While many Universities have moved to put several undergraduate courses online such as College Algebra, Pre-Calculus and Calculus. There is much less available in terms of the upper level courses that involve abstract mathematics and proof techniques.
Most of all, abstract mathematics needs a high level of communication and interaction during the learning process. Conveying ideas in those courses are very challenging using the online medium. I think the courses need to have both asynchronous elements and synchronous elements, meaning that there will be times you work on your own time schedule and others that you interact with your class or your professor with immediate feedback. That's probably the biggest thing. You also need the benefit of interacting with fellow students in the program. A cohort of learners is extremely important during the process or mastering abstract-level mathematics.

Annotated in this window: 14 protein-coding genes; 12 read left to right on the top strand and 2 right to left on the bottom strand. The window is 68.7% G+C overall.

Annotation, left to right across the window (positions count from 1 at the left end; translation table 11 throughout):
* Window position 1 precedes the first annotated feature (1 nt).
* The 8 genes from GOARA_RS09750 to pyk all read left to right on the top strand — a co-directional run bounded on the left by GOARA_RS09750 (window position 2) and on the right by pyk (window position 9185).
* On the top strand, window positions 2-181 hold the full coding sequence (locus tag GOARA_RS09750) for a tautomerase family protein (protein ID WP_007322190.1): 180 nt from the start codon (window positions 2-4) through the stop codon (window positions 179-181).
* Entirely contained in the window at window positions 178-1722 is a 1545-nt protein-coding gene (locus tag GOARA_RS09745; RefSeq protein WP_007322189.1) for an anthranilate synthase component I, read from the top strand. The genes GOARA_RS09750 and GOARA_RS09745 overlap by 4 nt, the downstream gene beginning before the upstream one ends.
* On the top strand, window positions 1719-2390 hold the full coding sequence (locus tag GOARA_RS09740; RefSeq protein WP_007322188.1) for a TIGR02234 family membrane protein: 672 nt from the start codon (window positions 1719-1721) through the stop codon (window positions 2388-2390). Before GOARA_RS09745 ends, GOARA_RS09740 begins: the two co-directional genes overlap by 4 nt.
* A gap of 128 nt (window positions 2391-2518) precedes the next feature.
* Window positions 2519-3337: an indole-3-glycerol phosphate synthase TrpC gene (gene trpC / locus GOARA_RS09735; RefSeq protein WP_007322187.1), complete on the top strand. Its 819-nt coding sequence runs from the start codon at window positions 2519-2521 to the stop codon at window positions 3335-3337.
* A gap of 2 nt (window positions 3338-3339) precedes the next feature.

What else would be important for mathematics degree to be completely online or is it even possible?
(Presented by Dr. Wallace Davis at the Centennial Heritage Chapel at Wayland Baptist University, with possibly original elements and some from anonymous sources)
While some Universities may boast of their age, of their ivied walls,
Of their great endowments, their marble halls,
Of their vast curricular scope and reach,
And of all the wonderful things they teach
Tell me, tell me of their teachers
For no printed word nor spoken plea
Can teach a heart what men should be,
Not all the books on all the shelves.